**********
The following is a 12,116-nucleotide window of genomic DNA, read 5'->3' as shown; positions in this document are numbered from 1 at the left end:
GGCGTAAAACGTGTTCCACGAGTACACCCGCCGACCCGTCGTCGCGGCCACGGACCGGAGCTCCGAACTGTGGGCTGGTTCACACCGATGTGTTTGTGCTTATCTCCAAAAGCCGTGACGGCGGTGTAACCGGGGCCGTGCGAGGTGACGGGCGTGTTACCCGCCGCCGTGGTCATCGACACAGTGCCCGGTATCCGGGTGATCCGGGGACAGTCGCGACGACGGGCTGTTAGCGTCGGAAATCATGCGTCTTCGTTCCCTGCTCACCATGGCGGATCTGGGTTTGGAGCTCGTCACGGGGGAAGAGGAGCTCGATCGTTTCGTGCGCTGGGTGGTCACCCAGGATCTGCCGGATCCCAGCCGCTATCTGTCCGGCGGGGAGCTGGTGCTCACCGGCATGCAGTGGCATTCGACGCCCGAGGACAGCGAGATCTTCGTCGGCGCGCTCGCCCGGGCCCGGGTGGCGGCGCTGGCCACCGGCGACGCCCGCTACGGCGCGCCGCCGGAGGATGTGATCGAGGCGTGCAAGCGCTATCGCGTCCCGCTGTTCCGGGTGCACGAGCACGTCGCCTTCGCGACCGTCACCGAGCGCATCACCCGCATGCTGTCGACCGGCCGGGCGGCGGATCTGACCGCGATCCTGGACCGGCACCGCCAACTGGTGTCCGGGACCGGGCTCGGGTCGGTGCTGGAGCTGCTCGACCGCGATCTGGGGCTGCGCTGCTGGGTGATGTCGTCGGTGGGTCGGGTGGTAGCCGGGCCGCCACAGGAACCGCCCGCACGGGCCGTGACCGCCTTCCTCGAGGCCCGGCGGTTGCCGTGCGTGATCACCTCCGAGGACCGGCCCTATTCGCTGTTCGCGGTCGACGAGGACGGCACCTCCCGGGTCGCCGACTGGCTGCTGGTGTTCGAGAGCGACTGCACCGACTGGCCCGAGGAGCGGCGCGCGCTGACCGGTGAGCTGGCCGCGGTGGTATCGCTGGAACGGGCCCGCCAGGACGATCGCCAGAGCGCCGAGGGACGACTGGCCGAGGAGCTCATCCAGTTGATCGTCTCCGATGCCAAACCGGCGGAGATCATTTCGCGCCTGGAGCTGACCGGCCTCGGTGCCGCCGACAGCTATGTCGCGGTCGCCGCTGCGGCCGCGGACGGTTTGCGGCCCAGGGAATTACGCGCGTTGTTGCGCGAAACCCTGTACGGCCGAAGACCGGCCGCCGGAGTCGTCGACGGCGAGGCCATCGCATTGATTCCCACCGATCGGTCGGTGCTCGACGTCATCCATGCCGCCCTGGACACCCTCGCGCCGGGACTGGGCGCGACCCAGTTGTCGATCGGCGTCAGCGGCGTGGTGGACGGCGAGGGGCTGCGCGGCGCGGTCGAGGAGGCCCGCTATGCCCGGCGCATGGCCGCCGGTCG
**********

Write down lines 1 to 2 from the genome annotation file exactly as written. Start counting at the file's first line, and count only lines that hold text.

The following is a 12,116-nucleotide window of genomic DNA, read 5'->3' as shown; positions in this document are numbered from 1 at the left end:
GGCGTAAAACGTGTTCCACGAGTACACCCGCCGACCCGTCGTCGCGGCCACGGACCGGAGCTCCGAACTGTGGGCTGGTTCACACCGATGTGTTTGTGCTTATCTCCAAAAGCCGTGACGGCGGTGTAACCGGGGCCGTGCGAGGTGACGGGCGTGTTACCCGCCGCCGTGGTCATCGACACAGTGCCCGGTATCCGGGTGATCCGGGGACAGTCGCGACGACGGGCTGTTAGCGTCGGAAATCATGCGTCTTCGTTCCCTGCTCACCATGGCGGATCTGGGTTTGGAGCTCGTCACGGGGGAAGAGGAGCTCGATCGTTTCGTGCGCTGGGTGGTCACCCAGGATCTGCCGGATCCCAGCCGCTATCTGTCCGGCGGGGAGCTGGTGCTCACCGGCATGCAGTGGCATTCGACGCCCGAGGACAGCGAGATCTTCGTCGGCGCGCTCGCCCGGGCCCGGGTGGCGGCGCTGGCCACCGGCGACGCCCGCTACGGCGCGCCGCCGGAGGATGTGATCGAGGCGTGCAAGCGCTATCGCGTCCCGCTGTTCCGGGTGCACGAGCACGTCGCCTTCGCGACCGTCACCGAGCGCATCACCCGCATGCTGTCGACCGGCCGGGCGGCGGATCTGACCGCGATCCTGGACCGGCACCGCCAACTGGTGTCCGGGACCGGGCTCGGGTCGGTGCTGGAGCTGCTCGACCGCGATCTGGGGCTGCGCTGCTGGGTGATGTCGTCGGTGGGTCGGGTGGTAGCCGGGCCGCCACAGGAACCGCCCGCACGGGCCGTGACCGCCTTCCTCGAGGCCCGGCGGTTGCCGTGCGTGATCACCTCCGAGGACCGGCCCTATTCGCTGTTCGCGGTCGACGAGGACGGCACCTCCCGGGTCGCCGACTGGCTGCTGGTGTTCGAGAGCGACTGCACCGACTGGCCCGAGGAGCGGCGCGCGCTGACCGGTGAGCTGGCCGCGGTGGTATCGCTGGAACGGGCCCGCCAGGACGATCGCCAGAGCGCCGAGGGACGACTGGCCGAGGAGCTCATCCAGTTGATCGTCTCCGATGCCAAACCGGCGGAGATCATTTCGCGCCTGGAGCTGACCGGCCTCGGTGCCGCCGACAGCTATGTCGCGGTCGCCGCTGCGGCCGCGGACGGTTTGCGGCCCAGGGAATTACGCGCGTTGTTGCGCGAAACCCTGTACGGCCGAAGACCGGCCGCCGGAGTCGTCGACGGCGAGGCCATCGCATTGATTCCCACCGATCGGTCGGTGCTCGACGTCATCCATGCCGCCCTGGACACCCTCGCGCCGGGACTGGGCGCGACCCAGTTGTCGATCGGCGTCAGCGGCGTGGTGGACGGCGAGGGGCTGCGCGGCGCGGTCGAGGAGGCCCGCTATGCCCGGCGCATGGCCGCCGGTCG